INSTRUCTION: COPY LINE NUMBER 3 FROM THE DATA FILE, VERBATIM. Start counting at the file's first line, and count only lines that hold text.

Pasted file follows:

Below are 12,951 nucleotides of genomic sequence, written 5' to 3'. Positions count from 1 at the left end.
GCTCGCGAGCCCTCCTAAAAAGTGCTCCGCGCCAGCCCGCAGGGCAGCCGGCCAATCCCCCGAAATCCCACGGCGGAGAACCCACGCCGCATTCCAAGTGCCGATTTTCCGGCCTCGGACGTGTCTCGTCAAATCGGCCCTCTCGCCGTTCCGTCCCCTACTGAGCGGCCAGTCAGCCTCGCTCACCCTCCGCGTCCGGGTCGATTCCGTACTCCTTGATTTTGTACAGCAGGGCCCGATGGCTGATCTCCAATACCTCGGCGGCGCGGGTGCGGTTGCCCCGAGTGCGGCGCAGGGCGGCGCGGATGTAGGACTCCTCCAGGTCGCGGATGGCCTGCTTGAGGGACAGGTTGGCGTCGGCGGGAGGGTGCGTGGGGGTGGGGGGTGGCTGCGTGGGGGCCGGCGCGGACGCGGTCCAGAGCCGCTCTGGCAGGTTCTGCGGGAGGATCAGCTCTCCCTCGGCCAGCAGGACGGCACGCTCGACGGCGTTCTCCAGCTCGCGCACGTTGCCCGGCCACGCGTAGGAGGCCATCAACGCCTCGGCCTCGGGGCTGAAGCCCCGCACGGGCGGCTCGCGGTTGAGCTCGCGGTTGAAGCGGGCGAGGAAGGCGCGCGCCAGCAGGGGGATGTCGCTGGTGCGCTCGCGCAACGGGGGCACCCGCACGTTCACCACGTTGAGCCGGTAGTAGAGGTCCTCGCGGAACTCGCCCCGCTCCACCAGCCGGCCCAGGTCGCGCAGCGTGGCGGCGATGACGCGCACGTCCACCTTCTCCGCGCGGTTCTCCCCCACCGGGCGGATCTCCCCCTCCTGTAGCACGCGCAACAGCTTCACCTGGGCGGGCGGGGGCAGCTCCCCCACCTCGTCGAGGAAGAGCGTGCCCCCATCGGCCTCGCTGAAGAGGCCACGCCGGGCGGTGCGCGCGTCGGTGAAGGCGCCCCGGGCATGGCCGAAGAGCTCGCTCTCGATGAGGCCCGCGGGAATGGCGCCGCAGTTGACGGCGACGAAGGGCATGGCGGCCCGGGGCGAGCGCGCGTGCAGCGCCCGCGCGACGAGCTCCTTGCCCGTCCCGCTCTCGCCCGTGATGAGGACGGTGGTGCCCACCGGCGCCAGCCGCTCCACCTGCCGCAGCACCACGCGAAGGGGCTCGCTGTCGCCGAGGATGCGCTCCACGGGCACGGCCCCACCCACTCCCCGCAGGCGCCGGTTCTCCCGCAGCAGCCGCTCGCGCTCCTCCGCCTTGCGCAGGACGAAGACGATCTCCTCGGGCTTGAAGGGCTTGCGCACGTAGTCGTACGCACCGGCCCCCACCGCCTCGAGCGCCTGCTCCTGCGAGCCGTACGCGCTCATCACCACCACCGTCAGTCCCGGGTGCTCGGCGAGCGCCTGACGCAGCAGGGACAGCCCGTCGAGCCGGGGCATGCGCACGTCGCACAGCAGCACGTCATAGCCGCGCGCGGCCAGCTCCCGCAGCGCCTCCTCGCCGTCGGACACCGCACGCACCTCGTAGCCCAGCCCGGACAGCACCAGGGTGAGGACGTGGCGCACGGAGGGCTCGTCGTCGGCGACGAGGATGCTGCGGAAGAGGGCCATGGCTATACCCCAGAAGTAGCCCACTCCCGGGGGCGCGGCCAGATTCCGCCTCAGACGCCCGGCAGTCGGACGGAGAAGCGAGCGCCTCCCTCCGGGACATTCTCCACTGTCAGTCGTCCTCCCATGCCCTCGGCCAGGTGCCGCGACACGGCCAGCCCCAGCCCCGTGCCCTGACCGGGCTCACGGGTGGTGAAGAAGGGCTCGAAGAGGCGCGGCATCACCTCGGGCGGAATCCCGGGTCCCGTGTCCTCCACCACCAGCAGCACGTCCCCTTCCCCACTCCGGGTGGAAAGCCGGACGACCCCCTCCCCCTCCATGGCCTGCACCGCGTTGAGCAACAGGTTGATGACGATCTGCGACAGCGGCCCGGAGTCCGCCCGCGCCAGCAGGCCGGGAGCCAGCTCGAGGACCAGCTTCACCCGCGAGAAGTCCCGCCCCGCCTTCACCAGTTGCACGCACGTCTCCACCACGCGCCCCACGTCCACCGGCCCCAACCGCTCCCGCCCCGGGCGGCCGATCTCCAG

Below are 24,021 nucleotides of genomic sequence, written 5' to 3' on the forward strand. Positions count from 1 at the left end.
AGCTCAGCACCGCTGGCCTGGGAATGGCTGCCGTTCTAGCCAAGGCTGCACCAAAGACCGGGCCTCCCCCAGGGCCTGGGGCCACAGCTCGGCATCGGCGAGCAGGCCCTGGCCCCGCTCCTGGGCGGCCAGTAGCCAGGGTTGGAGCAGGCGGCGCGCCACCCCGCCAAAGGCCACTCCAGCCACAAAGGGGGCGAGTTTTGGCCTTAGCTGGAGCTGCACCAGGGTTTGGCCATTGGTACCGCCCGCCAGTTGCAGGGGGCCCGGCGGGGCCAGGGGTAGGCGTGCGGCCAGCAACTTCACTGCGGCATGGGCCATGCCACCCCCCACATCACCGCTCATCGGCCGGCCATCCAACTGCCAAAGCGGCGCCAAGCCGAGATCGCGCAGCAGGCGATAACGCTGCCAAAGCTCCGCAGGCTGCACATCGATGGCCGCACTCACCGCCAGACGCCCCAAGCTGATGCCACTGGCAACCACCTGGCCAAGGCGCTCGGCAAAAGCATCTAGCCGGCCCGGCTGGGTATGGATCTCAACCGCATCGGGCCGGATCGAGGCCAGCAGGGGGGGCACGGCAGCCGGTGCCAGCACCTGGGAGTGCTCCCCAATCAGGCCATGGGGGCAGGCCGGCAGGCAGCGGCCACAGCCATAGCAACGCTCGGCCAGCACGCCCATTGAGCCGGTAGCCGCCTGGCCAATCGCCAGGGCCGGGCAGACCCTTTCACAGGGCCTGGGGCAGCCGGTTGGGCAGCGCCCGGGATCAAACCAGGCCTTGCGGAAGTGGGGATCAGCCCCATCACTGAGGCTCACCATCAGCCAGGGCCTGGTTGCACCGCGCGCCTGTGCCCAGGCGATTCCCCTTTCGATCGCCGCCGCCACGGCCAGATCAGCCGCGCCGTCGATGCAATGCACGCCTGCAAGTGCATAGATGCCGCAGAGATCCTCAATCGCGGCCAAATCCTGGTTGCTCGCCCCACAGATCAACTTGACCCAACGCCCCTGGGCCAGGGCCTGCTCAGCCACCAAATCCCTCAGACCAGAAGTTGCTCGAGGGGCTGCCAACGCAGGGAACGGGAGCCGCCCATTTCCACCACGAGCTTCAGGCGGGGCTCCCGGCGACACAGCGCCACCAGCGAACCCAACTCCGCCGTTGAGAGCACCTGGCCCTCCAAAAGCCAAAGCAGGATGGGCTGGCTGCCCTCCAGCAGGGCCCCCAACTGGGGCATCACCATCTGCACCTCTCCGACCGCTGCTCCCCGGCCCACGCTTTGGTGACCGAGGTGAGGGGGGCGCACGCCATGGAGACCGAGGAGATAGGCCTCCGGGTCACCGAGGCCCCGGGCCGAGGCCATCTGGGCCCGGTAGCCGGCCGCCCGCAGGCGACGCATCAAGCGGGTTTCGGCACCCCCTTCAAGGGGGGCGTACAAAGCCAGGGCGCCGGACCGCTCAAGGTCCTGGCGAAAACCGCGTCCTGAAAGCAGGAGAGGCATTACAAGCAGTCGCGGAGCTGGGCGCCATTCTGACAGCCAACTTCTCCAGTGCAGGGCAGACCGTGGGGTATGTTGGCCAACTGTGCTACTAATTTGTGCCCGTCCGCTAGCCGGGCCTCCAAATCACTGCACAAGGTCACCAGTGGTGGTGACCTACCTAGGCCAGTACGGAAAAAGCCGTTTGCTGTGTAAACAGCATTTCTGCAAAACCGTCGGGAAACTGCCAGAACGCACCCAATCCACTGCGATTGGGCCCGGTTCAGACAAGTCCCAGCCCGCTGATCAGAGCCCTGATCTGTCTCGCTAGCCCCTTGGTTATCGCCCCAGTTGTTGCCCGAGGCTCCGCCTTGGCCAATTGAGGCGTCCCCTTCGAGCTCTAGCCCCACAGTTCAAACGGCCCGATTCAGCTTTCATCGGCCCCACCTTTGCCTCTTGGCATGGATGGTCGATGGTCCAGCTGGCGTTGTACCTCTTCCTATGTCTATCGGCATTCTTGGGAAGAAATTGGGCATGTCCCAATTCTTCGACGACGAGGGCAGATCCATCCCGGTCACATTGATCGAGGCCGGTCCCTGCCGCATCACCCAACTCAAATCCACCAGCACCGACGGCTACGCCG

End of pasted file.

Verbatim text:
Below are 24,021 nucleotides of genomic sequence, written 5' to 3' on the forward strand. Positions count from 1 at the left end.